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The 'Lion Fortress' Of Sri Lanka Was Swallowed By The Jungle

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The ‘Lion Fortress’ of Sri Lanka was swallowed by the jungle

By Veronica Walker

Perched on a slab of rock that juts dramatically over the forests of central Sri Lanka, Sigiriya is as imposing a sight now as it must have been when it was first built by a fierce king in the fifth century A.D. Meaning “lion’s rock,” Sigiriya (designated a UNESCO World Heritage site in 1982) is accessed by way of passageways cut into the rock face between a monumental pair of lion paws.

The fortress was later swallowed by the forest, and only familiar to local villagers. Outsiders used knowledge of its past, preserved in Buddhist texts, to search for the ancient site. British historians rediscovered its astonishing buildings and frescoes in the 19th century.

Kingdom to colony

Sigiriya was built by the fifth-century king Kashyapa I, who ruled the native Sinhalese dynasty, the Moriya. The imposing fortress was the capital of the Sinhalese kingdom until Kashyapa was defeated in A.D. 495. (Watch: An ancient palatial fortress overlooks this barren desert in Israel.)

After Kashyapa, dynasties rose and fell, their fortunes shaped by internal power struggles and conflicts between native Sinhalese and outside invaders from India.



The Mahavamsa, a fifth-century Sri Lankan epic, tells how the Indian prince Vijaya was the grandson of a lion. He traveled to the island of Sri Lanka and married Princess Kuveni. From their union was born the Sinhalese race (sinhala means “of lions”). In the Sinhalese tradition, the lion is the mythical ancestor of kings and a symbol of royal authority. The photograph shows what remains of the monumental Lion Paws Gate at Sigiriya.

Various cities held the status of capital after Sigiriya, such as Polonnaruwa. By the 12th century, however, overall control of Sri Lanka progressively weakened. Sinhalese power retreated to the southwest of the island, abandoning the Rajarata region, and the former administrative centers, including Sigiriya, started to fall into disuse.

Sri Lanka’s position in the Indian Ocean made it vulnerable to Europeans looking to expand their control in the region. By the mid-1500s the Portuguese had thoroughly exploited dynastic tensions in Sri Lanka’s ruling elite and controlled much of the island.

A century later the Dutch had replaced the Portuguese as colonial masters, and they were in turn displaced by the British in the late 1700s. By 1815 the Kingdom of Kandy, the last independent, native state on the island, became part of the British Empire.


Knowledge is power

British imperial rule brought civil servant George Turnour to the island. An aristocrat, scholar, and passionate historian, Turnour worked with a Buddhist monk to translate an ancient fifth-century chronicle, the Mahavamsa, from the Sri Lankan Pali language into English. Based on this and other texts, he identified two ancient capitals: Anuradhapura and Polonnaruwa.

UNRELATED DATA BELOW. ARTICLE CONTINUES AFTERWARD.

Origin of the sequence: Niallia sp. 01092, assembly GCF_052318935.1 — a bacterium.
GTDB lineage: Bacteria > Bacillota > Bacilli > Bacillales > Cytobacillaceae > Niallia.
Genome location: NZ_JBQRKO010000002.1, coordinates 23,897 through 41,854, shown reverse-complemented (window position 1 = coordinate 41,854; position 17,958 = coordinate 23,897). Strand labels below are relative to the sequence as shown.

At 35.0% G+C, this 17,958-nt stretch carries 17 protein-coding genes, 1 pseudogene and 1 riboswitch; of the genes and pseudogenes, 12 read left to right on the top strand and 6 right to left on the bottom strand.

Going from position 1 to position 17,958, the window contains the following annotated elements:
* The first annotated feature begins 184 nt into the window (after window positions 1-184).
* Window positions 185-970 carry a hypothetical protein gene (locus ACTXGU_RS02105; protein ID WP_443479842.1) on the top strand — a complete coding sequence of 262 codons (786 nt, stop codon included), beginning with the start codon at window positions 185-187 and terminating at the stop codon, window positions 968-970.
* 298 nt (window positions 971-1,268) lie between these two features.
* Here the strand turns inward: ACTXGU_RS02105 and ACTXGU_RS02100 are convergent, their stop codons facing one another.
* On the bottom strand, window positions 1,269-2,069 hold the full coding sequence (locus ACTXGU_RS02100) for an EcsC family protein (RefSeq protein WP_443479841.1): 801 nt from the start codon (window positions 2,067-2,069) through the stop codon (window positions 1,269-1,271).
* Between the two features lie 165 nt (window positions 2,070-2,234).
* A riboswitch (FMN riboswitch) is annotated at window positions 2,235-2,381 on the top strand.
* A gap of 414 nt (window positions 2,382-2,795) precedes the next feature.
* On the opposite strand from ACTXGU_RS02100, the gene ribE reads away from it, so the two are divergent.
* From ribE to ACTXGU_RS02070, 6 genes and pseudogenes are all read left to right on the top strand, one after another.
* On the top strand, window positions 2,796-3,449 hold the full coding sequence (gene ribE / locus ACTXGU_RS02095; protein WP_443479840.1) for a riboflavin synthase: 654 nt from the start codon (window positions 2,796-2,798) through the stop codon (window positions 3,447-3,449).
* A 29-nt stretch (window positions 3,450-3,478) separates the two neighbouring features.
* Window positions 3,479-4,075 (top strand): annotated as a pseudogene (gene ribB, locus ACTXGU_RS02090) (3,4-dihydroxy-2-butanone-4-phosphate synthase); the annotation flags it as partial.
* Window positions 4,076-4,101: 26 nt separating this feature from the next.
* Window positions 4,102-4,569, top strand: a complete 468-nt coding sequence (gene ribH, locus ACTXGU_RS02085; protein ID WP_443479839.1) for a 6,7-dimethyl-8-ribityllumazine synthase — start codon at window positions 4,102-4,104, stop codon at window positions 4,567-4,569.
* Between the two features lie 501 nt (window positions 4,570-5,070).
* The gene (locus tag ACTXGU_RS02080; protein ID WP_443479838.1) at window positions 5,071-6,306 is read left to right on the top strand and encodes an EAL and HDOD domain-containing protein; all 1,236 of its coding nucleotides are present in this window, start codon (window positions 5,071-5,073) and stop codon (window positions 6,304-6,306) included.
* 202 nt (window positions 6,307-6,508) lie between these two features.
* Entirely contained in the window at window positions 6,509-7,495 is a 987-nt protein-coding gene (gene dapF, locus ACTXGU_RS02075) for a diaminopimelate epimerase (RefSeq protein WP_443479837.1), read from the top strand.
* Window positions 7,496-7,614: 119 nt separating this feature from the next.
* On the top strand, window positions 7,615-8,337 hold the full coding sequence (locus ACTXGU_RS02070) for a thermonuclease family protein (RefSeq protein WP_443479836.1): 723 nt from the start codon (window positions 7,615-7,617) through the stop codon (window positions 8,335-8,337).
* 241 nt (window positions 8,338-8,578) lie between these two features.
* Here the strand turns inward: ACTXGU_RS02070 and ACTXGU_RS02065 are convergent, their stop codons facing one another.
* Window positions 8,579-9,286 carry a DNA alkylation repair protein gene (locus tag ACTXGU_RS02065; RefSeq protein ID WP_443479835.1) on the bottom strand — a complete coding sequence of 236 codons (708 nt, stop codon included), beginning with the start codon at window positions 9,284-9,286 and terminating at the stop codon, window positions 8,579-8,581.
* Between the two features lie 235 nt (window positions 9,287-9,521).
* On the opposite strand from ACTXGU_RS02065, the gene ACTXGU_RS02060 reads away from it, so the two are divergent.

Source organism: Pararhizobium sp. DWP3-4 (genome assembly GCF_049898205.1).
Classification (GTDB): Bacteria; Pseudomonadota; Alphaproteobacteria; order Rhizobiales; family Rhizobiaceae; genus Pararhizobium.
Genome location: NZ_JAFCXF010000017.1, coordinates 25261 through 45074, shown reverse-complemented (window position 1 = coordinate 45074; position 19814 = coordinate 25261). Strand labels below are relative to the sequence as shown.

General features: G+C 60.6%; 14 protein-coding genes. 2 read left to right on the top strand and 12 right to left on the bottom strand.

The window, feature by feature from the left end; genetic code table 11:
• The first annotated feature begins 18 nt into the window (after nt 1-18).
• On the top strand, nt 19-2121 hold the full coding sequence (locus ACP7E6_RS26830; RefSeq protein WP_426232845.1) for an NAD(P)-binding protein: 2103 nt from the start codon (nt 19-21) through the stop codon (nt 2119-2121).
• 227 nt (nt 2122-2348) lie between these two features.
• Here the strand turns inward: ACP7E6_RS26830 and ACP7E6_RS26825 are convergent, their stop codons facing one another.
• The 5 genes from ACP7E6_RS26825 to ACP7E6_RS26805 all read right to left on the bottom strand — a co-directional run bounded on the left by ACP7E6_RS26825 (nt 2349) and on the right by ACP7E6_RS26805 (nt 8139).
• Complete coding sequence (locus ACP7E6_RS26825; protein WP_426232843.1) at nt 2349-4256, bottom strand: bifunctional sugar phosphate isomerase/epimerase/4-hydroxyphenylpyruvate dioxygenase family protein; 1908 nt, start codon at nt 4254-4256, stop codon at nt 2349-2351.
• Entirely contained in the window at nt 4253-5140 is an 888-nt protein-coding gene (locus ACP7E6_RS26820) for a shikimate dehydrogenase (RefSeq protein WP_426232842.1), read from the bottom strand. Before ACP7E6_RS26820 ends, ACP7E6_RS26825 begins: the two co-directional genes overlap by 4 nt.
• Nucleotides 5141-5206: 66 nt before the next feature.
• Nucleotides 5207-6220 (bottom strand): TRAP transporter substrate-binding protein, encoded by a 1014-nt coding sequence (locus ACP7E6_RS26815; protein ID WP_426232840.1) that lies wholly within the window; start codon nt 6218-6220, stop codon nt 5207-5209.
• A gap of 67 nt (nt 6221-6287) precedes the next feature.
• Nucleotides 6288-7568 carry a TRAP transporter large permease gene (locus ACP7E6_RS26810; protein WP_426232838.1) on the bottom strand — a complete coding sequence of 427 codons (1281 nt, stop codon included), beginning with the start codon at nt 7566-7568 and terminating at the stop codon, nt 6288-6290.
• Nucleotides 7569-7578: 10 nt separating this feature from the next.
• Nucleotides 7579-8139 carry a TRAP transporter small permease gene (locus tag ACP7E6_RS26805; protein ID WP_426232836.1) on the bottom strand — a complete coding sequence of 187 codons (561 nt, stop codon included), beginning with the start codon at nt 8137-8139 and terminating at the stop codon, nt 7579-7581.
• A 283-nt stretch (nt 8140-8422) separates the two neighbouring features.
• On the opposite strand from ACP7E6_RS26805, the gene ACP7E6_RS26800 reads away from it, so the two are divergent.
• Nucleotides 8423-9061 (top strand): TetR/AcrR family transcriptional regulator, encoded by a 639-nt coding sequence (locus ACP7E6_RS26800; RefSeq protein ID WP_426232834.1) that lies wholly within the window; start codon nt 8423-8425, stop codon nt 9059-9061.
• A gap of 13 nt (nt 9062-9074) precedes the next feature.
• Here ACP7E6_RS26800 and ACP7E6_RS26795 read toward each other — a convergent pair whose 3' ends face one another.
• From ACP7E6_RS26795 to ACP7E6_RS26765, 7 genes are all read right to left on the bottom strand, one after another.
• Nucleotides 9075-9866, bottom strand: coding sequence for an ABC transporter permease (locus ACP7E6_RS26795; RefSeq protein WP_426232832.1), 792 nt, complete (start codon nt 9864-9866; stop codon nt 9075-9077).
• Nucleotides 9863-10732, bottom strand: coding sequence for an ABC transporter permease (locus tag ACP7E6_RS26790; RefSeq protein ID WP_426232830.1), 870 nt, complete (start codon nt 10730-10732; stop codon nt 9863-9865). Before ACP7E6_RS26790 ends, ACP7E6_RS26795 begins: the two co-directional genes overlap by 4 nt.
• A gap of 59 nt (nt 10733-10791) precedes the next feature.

Turnour also studied a later chronicle of Sri Lankan history, the Culavamsa, which told the story of King Kashyapa. In the late fifth century, this Sinhalese prince killed his father, King Dhatusena, and seized the throne, usurping his brother, who fled to India. Fearing reprisals, he built the fortress Sigiriya—but in vain: His brother returned, defeating Kashyapa, and Sigiriya lost its brief status as capital.

In 1827 a Scottish officer, Jonathan Forbes, became friends with Turnour, and on hearing the story of Kashyapa and his palace, decided to look for it. In 1831 he set off to where locals told him he would find the remains of an ancient city.

His memoir, Eleven Years in Ceylon, describes “the rock of Sirigi [sic], . . . frowning defiance over the scanty fields and the far-extending forest of the surrounding plain.” As he approached, he could see platforms and galleries carved into the rock. Two of his party managed to scramble some way up but dislodged rocks, “which crashed among the boughs of the trees at a great depth below.”


Unsure as to whether he had found the Sigiriya mentioned in the Buddhist texts, Forbes abandoned the expedition. Revisiting a few years later, he traced the moat that surrounds the gardens at the foot of the rock but did not attempt to climb the cliff face. He doubted that the name Sigiriya was related to lions, as he had seen nothing to support that etymology.

Fabulous frescoes

British mountaineers eventually reached the top in 1851, but the task of surveying the site fell to the Archaeological Commissioner of Ceylon, Harry C.P. Bell. His survey at the end of the 19th century has formed the basis of all studies since.



Bell painstakingly ascertained the layout of Kashyapa’s fantastical city as well as detailed the magnificent carving of the lion’s paws at the entrance, which Forbes had not been able to see.

In addition to the elaborate water gardens at the foot of the rock, Bell’s survey also lavished attention on the galleries on the rock face. These are decorated with exquisite wall paintings that have become some of the most prized objects in Sri Lanka’s artistic heritage. A total of 21 surviving frescoes may depict apsaras, celestial singers and dancers. (See also: 40,000-year-old cave art may be world’s oldest animal drawing.)


Nearby, also on the walls of the rock face, are well over 1,000 items of graffiti, scratched by monks and pilgrims who visited the site in the eighth to the 13th centuries. These messages from the past can cause a frisson when read by visitors today. One reads: “At Sigiriya, of abundant splendor, situated on the island of [Sri Lanka] we saw, in happy mood, the rock that captivates the mind of all people who come here.”